Bumgarner's fastball and cutter again had a little extra zip on Saturday, and he hit 93 mph with eight pitches. He had done it 14 total times in his first nine starts. His fastball averaged a season-high 92.4 mph and his cutter was coming in at 88, but the pesky Diamondbacks kept making him work and eventually knocked him out in the seventh, when Bumgarner hit 93.2 mph with his last fastball of the game. That was his 10th-hardest pitch of the season. 

"Today I felt the best I've felt all year," he said of his command. "And somehow you look at the line and you walk three and give up four runs. It just doesn't match up. That's the frustrating part of the game."

Bumgarner shrugged it off, noting a couple of times how weird baseball can be.

[RELATED: Giants designate Altherr for assignment after one at-bat]

The results will come eventually, but by then he may be pitching in another uniform. There were plenty of scouts at Chase Field on Saturday to get a close eye at Bumgarner, and if the velocity bump sticks around and the command is still there, he could be the biggest name moved before the trade deadline.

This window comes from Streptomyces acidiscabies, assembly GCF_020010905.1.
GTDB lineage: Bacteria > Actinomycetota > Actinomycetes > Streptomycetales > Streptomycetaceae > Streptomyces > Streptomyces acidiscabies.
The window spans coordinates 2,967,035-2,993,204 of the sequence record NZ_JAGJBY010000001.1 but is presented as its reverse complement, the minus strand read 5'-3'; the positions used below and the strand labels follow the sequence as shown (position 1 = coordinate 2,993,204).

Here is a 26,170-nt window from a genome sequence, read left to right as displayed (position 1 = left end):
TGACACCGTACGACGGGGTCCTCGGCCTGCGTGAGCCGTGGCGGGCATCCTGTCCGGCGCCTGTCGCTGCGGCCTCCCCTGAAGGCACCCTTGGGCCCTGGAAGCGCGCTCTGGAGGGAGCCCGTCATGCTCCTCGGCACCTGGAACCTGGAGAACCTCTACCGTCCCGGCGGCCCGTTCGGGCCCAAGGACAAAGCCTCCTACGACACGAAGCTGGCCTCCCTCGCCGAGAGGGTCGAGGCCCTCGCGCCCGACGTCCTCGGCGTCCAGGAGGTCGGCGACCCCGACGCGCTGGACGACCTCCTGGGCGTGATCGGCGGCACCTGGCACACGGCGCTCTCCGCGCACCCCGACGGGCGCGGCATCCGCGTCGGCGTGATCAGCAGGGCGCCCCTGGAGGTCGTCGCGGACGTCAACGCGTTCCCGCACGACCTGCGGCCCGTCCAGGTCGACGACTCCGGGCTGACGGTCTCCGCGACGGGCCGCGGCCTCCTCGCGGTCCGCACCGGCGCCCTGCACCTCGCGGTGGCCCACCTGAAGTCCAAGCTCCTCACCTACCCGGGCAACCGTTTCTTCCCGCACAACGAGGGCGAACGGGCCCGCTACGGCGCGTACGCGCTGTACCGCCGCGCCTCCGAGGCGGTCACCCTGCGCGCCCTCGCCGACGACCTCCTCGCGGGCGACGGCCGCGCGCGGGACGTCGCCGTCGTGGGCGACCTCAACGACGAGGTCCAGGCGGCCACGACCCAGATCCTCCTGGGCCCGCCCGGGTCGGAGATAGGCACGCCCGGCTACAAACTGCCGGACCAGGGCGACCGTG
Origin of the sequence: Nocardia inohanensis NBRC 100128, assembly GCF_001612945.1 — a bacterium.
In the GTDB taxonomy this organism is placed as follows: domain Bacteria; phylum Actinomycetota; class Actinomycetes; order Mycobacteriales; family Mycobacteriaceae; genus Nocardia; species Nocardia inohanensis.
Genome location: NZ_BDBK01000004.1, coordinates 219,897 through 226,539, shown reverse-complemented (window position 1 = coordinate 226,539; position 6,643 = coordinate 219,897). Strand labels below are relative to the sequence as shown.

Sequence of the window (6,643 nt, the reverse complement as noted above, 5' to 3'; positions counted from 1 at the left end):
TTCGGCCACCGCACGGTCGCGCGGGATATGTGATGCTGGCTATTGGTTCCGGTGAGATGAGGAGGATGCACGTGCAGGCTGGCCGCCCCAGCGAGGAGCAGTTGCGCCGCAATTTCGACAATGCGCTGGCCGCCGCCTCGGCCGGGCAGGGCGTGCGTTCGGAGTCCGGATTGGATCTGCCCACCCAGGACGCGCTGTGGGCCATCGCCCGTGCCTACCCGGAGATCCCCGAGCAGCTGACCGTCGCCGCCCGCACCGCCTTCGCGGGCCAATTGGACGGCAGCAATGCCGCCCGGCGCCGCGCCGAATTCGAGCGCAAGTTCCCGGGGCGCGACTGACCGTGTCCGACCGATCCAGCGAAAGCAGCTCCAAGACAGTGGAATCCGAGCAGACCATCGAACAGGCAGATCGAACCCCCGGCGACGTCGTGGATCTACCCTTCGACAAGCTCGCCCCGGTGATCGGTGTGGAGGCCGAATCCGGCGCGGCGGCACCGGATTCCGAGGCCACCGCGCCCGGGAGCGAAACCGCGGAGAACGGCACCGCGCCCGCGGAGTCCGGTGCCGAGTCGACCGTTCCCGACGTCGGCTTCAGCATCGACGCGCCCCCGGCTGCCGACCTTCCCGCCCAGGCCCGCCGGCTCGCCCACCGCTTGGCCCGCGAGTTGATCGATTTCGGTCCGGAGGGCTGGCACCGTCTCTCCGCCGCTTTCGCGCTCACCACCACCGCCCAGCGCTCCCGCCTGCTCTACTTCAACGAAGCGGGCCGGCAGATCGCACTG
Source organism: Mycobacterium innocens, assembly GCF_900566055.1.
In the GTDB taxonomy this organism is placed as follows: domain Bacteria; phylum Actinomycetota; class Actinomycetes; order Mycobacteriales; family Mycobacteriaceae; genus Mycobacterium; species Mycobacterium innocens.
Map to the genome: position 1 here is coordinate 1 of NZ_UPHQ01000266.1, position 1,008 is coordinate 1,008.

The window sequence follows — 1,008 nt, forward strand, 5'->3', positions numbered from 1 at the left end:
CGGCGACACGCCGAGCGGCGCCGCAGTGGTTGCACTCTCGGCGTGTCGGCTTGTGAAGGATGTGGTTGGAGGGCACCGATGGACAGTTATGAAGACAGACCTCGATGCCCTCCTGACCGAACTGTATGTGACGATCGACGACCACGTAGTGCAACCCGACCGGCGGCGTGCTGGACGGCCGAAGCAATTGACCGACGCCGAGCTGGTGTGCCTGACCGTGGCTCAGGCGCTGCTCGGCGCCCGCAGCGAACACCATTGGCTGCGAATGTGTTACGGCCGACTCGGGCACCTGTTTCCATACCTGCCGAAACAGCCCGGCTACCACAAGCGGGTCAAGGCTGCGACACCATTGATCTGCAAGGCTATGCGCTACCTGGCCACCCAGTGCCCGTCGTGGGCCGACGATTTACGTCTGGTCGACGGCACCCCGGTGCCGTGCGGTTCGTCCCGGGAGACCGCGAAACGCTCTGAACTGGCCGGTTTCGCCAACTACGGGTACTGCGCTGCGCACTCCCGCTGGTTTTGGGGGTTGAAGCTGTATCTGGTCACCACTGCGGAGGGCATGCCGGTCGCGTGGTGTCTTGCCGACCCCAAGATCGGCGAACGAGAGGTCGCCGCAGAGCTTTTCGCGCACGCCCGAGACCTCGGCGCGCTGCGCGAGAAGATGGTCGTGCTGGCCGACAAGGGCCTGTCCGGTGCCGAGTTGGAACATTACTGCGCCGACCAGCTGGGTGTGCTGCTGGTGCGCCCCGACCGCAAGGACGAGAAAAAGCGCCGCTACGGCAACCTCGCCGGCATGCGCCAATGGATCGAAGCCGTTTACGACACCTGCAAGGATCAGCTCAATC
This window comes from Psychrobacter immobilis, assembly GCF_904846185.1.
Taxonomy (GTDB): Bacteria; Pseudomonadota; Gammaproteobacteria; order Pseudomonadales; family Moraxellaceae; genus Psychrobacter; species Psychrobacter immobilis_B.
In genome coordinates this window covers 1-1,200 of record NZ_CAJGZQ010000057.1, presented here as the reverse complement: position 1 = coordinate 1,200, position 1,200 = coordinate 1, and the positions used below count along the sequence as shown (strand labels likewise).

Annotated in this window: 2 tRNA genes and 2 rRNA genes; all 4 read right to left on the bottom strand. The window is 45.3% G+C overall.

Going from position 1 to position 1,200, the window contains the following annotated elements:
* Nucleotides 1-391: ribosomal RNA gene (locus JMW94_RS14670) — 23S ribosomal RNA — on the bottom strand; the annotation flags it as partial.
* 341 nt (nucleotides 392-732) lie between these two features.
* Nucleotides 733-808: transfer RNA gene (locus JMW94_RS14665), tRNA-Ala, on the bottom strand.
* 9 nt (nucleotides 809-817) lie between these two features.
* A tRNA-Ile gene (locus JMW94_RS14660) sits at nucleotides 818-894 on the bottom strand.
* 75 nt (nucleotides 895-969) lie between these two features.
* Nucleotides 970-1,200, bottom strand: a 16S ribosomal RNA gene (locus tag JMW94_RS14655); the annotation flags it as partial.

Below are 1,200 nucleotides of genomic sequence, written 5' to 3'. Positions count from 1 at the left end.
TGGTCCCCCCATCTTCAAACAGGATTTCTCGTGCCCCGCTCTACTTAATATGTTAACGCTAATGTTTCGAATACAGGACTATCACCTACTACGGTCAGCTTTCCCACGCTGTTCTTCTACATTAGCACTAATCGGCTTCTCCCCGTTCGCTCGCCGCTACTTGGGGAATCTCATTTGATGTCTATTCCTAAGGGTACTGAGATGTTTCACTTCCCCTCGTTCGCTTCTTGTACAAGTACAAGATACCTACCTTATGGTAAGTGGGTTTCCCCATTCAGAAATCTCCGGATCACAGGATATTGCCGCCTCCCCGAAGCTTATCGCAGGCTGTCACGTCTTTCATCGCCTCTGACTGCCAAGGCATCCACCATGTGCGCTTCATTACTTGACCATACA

Giants designate Aaron Altherr for assignment after just one at-bat


Giants designate Aaron Altherr for assignment after just one at-bat

PHOENIX -- Even Michael Reed thinks the Aaron Altherr Era was short. 

Altherr, picked up on a waiver claim eight days ago, was designated for assignment by the Giants on Sunday morning to open a roster spot for Drew Pomeranz, who is returning from the Injured List to start the finale against the Diamondbacks. 

Altherr was active for four games but got just one pinch-hit at-bat, striking out. His time in the organization may not be up, though. The Giants will hope to get Altherr through waivers and stash him in Triple-A as they have done with others, and perhaps he could return later this season to get a true look in the outfield. 

For now, there's no space. Steven Duggar and Kevin Pillar are entrenched and the Giants remain committed to giving Mac Williamson an extended look in left field. Altherr even found it tough to get pinch-hit at-bats, as Tyler Austin is ahead of him in the "right-handed hitting outfielder" pecking order. It was not realistic to carry five outfielders much longer. 

[RELATED: Giants' table-setters, sluggers do their part vs. D-Backs]

Pomeranz will make his eighth start on Sunday. He has a 5.93 ERA in his first season with the Giants.